View field guide.
This guide provides detailed identification information for common grass species found throughout the northern Great Basin. Many of these grasses are found throughout the Great Basin. Several can be found throughout the West
This Guide includes specific recommendations for how to retrofit existing components of a home to withstand wildfre. Each section contains an explanation of how the component is vulnerable to wildfire and what can be done to improve that component. The illustrations throughout the Guide are intended to show best practices for reducing the vulnerability of a home to wildfire.
The NWCG Smoke Management Guide for Prescribed Fire contains information on prescribed fire smoke management techniques, air quality regulations, smoke monitoring, modeling, communication, public perception of prescribed fire and smoke, climate change, practical meteorological approaches, and smoke tools. The primary focus of this document is to serve as the textbook in support of NWCG’s RX-410, Smoke Management Techniques course which is required for the position of Prescribed Fire Burn Boss Type 2 (RXB2). The Guide is useful to all who use prescribed fire, from private land owners to federal land managers, with practical tools, and underlying science. Many chapters are helpful for addressing air quality impacts from wildfires. It is intended to assist those who are following the guidance of the NWCG’s Interagency Prescribed Fire Planning and Implementation Procedures Guide, PMS 484, in planning for, and addressing, smoke when conducting prescribed fires.
Cheatgrass Challenge webpage.
The Bureau of Land Management (BLM) and Natural Resources Conservation Service (NRCS) in Idaho and Wyoming have teamed up with each other along with partners in their respective states to address cheatgrass proliferation in the West. The Cheatgrass Challenge is a call to arms for agricultural producers, federal and state agencies, educational institutions and non-profit organizations.
As the Challenge develops, the webpage will be updated with additional information and resources, so check back regularly for updates.
The Fuel Characteristic Classification System (FCCS) was designed to store and archive wildland fuel characteristics within fuelbeds, defined as the inherent physical characteristics of fuels that contribute to fire behavior and effects. The FCCS represents fuel characteristics in six strata including canopy, shrubs, herbaceous fuels, downed wood, litter-lichen-moss, and ground fuels. Each stratum is further divided into one or more categories and subcategories to represent the complexity of wildland and managed fuels. A variety of techniques to measure and summarize fuelbed data are detailed in this guide. This guide is organized by strata and categories to facilitate data input into FCCS fuelbeds and provides field sampling forms by stratum. The first section provides an overview of how FCCS reference fuelbeds were constructed from databases, literature sources, and expert opinion. The guide next describes how regional pathway fuelbeds can provide a systematic set of management fuelbeds that track vegetation and fuel succession over time as well as management activities such as prescribed burning and mechanical thinning. The final section details common field sampling methodologies for users who wish to use field measurements to construct FCCS fuelbeds.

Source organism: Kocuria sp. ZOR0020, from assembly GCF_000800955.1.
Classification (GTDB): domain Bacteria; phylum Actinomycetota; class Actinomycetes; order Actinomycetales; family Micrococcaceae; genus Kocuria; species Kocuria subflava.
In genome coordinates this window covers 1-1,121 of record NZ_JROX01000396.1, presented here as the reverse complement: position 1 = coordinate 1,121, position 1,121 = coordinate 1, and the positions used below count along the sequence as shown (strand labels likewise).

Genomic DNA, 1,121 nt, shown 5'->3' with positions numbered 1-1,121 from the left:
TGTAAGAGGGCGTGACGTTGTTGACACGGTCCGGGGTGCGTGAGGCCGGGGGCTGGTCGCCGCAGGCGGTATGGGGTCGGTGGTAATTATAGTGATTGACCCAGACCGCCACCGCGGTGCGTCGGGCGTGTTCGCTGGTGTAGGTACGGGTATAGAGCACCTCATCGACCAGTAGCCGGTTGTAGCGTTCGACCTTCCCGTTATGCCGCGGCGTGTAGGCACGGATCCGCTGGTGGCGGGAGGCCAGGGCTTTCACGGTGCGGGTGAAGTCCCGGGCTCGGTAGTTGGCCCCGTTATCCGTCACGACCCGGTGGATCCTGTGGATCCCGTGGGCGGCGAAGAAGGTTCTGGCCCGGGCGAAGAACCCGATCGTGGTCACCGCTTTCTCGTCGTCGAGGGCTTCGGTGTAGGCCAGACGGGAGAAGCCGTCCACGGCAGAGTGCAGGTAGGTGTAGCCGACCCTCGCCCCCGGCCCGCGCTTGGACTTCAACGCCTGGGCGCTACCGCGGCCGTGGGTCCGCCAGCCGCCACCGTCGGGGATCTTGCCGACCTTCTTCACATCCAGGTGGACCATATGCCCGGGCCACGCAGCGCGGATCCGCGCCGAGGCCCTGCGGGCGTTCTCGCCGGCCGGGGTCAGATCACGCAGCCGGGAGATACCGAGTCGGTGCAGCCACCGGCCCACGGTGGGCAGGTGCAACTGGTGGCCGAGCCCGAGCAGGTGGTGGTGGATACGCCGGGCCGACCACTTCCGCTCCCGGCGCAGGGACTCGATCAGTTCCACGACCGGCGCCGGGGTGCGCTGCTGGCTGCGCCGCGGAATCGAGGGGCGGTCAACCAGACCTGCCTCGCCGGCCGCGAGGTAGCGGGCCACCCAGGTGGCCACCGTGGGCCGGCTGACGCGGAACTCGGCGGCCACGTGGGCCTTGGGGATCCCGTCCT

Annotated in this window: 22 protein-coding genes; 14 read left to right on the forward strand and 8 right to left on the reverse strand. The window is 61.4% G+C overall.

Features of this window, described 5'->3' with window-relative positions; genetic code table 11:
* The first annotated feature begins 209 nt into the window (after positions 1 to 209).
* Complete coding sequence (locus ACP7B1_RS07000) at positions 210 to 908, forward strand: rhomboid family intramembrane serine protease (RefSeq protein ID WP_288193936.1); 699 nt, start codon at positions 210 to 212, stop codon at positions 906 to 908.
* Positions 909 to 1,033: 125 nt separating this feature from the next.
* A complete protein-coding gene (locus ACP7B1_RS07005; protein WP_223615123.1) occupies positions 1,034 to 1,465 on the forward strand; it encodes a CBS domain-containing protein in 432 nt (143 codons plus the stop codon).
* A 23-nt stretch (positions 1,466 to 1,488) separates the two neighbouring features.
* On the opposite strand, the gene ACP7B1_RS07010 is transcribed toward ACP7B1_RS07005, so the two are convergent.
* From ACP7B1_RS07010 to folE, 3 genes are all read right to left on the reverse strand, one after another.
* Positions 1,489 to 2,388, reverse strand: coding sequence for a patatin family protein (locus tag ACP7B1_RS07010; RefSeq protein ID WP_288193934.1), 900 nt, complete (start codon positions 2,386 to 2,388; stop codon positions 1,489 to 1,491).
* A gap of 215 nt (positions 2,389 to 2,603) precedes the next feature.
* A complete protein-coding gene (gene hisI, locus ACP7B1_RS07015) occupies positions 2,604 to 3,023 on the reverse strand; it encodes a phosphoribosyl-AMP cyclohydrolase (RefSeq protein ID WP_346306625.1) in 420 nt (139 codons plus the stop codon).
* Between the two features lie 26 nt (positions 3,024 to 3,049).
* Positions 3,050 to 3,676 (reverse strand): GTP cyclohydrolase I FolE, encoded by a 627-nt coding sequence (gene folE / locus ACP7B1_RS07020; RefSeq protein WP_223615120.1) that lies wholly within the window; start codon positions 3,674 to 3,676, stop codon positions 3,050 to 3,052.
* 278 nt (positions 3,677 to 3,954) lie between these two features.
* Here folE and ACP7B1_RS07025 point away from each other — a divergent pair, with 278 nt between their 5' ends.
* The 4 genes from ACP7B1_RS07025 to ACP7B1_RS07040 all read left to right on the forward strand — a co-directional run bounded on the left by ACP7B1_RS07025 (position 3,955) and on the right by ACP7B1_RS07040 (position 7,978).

Using data collected as part of the Sagebrush Steppe Treatment Evaluation Project (SageSTEP), this guide summarizes fuel loads, vegetation cover by functional group, and shrub and tree stem density 10 years after sagebrush and pinyon-juniper reduction treatments. The data was collected at 16 study sites in Washington, Oregon, California, Nevada, and Utah, and is summarized by treatment type, region, and roups or woodland development phases based on pre-treatment vegetation. These summarized data an be used by land managers and fire behavior specialists to quickly estimate fuel loads in older treatments or to predict fuel loads 10 years after a potential treatment. These fuel loading data can be used to create custom fuel beds to model fire behavior and effects.
Access the guide.
This document, originally developed by the California Air Resources Board (CARB) and the California Department of Public Health (CDPH), is designed to help local public health officials prepare for smoke events, to take measures to protect the public when smoke is present, and communicate with the public about wildfire smoke and health.
Access the guide.
The Wildland Urban Interface Wildfire Mitigation Desk Reference Guide provides basic background information on relevant programs and terminology for those, whether community members or agency personnel, seeking to enhance their community’s wildfire mitigation efforts.
The four primary objectives of this reference guide are to:
- Provide a reference to assist with integrating wildland urban interface mitigation principles into national wildland fire training;
- Promote common wildfire mitigation language and culture;
- Establish an authoritative source for wildland urban interface mitigation information; and
- Provide consistent definitions for use by all media.
The primary goal of seed collecting by European Native Seed Conservation Network (ENSCONET)
is the long-term conservation in seed banks of representative samples of the genetic diversity of seed-bearing plant populations. The methods included in this collecting manual should be widely applicable (including outside Europe), with adaptation as necessary to local circumstances. Where the biology of the species is well known, the methods may be made more sophisticated. The quality of seed collections depends upon the expertise of the collector, the circumstances at the collection site on the day of collection, and the knowledge available. This guide helps to address the latter.